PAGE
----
Escape Velocity - New websites that carry classic television shows in their entirety are springing up all over the Internet. Many of them are doing Giants and other sci-fi shows. Traffic to those sites is extremely heavy. Why do you believe there has been a resurgence of interest in classic sci-fi shows such as Lost in Space, Time Tunnel, Twilight Zone, Outer Limits, and Land of the Giants?
Stefan - Because they are there? They still hold up pretty well today.
Escape Velocity - In the years since Land of the Giants finished its run, have you been in contact with your former cast members at all?
Stefan - Not as often as I would like, but yes. Gary (Conway) and I chat from time to time. As I do with Deanna (Lund). Don Marshall still seems to think I am eleven and just gets pissed off and tells me what to do! And I still love him for it. But of all the cast members, the one I wish I had a standing communication relationship with is Heather (Young). She was nineteen when we did the show and being closest in age, some bond formed. Plus, I had a crush on her and several hundred other actresses at Fox in the 60's. Heather has always been able to make me forget my Little Big Self and laugh. And I love her voice and her country music.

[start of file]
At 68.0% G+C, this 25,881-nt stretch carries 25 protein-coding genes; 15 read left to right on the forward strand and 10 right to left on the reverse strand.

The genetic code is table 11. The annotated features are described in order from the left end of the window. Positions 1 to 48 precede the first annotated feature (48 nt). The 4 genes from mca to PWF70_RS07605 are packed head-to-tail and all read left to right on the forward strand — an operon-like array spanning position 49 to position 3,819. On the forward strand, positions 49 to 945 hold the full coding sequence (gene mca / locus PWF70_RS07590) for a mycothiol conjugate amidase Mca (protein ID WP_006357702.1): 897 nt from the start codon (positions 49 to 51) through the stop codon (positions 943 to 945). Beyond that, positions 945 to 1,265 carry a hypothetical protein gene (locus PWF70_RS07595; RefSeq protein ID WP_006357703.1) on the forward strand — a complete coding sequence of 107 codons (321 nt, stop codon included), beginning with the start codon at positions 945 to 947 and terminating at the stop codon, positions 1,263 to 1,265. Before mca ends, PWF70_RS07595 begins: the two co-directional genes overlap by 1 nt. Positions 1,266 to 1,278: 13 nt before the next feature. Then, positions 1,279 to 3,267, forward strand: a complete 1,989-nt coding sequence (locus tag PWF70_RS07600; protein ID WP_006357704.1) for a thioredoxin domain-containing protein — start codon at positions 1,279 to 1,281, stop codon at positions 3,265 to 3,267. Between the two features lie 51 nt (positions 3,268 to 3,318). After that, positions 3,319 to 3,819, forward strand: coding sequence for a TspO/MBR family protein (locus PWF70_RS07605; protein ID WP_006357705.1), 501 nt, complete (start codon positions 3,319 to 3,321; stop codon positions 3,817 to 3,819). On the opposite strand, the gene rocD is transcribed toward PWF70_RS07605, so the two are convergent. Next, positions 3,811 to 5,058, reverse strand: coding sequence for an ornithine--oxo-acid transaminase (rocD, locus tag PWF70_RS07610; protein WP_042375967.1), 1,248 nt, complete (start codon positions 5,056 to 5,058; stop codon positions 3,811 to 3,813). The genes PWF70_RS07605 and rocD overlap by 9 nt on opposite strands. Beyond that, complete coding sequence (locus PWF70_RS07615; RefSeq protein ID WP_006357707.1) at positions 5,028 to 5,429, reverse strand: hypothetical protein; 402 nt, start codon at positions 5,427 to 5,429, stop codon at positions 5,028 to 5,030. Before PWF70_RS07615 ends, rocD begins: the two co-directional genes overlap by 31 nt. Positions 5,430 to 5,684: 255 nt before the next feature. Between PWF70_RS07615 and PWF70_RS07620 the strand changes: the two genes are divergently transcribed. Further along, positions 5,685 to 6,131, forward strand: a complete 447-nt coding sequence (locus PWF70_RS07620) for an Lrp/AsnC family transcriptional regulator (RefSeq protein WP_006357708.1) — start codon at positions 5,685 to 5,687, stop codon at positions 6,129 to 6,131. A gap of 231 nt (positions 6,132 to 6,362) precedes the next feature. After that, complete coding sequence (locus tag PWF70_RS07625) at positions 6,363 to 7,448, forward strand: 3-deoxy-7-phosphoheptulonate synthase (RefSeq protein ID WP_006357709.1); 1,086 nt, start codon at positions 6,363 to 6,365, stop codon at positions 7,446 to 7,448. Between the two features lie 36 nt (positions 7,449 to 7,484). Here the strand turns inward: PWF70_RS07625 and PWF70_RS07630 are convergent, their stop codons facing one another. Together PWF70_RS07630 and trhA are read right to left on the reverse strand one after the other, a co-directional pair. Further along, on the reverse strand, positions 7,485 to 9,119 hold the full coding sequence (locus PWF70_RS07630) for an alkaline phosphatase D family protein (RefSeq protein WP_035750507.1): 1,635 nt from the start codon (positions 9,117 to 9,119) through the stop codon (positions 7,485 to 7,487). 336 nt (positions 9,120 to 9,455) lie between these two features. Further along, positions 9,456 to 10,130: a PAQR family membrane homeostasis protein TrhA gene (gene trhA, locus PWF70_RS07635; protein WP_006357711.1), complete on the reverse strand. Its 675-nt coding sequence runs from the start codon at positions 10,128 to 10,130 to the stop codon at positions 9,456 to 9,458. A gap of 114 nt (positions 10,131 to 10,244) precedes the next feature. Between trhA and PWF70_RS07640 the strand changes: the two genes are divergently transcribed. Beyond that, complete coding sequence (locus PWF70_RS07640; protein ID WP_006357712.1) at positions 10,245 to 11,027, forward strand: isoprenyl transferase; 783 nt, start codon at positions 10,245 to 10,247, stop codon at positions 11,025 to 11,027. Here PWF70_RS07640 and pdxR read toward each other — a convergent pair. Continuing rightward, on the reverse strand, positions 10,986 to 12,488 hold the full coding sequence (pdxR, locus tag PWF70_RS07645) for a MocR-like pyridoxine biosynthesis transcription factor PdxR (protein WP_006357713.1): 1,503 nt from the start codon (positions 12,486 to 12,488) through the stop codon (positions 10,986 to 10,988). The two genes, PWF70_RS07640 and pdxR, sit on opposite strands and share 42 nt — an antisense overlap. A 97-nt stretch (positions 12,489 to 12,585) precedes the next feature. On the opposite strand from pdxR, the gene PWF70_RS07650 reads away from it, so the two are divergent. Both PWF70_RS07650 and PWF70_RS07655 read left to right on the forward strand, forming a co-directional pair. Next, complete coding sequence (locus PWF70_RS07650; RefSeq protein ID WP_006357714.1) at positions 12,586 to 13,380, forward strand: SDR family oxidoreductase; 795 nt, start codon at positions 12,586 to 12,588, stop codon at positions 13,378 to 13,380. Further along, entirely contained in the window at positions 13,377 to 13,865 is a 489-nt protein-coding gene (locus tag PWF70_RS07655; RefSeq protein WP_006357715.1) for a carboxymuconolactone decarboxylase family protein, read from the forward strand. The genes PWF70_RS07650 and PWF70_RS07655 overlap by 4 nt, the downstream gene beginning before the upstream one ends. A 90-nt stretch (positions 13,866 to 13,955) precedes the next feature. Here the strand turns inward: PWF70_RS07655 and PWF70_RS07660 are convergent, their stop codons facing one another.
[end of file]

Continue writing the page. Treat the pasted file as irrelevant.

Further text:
Escape Velocity - What is your all-time favorite sci-fi film, past or present?
Stefan - I still believe that the film The Final Cut, that I had a scene in with Robin Williams is a stunning, frightening dramatic film. Mira Sorvino and James Caveziel will someday find an audience. It was written and directed by first time filmmaker Omar Naim, whom I heard is in 'movie jail' now. Still don't know what happened to this film, but I personally hold it up with Blade Runner as one of my all time favorites. I also like From the Earth to the Moon, Things to Come, Fahrenheit 451 by Francois Truffaut and of course Alphaville by my personal directorial hero the great Jean-Luc Godard. I love film and its derivative media.